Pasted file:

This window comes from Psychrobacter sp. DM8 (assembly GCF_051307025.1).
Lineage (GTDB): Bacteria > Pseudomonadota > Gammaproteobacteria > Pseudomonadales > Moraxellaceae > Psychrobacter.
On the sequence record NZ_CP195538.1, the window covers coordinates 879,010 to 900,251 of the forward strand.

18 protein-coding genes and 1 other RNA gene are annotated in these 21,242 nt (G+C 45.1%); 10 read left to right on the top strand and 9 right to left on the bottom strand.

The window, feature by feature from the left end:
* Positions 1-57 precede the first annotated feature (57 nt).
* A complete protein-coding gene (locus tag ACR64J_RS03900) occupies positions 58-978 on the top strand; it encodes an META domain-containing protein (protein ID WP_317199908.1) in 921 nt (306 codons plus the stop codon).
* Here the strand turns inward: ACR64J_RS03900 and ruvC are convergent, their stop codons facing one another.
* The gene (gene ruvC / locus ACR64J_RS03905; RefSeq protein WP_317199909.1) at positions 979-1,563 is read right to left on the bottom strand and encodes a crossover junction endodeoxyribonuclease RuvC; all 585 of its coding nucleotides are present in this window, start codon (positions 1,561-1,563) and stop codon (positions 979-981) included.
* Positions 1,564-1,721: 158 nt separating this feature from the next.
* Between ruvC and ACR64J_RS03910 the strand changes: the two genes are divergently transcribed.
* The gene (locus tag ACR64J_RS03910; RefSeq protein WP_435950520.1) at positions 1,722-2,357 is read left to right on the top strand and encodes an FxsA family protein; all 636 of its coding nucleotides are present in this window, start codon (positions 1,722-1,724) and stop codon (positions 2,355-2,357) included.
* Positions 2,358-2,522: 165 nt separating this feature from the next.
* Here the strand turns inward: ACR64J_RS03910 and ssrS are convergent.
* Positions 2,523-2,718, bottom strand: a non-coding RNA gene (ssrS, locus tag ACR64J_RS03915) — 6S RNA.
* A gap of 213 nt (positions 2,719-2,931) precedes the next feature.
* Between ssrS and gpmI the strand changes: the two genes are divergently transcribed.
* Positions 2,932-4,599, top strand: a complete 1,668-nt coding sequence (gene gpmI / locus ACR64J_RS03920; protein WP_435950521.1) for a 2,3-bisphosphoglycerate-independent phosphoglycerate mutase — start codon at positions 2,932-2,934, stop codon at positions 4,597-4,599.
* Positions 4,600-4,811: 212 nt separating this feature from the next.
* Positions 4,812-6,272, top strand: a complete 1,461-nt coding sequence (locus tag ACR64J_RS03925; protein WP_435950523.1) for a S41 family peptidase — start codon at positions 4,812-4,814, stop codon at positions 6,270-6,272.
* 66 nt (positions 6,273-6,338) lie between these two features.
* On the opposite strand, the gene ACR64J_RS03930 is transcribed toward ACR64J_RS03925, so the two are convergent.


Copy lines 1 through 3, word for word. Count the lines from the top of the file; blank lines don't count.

This window comes from Psychrobacter sp. DM8 (assembly GCF_051307025.1).
Lineage (GTDB): Bacteria > Pseudomonadota > Gammaproteobacteria > Pseudomonadales > Moraxellaceae > Psychrobacter.
On the sequence record NZ_CP195538.1, the window covers coordinates 879,010 to 900,251 of the forward strand.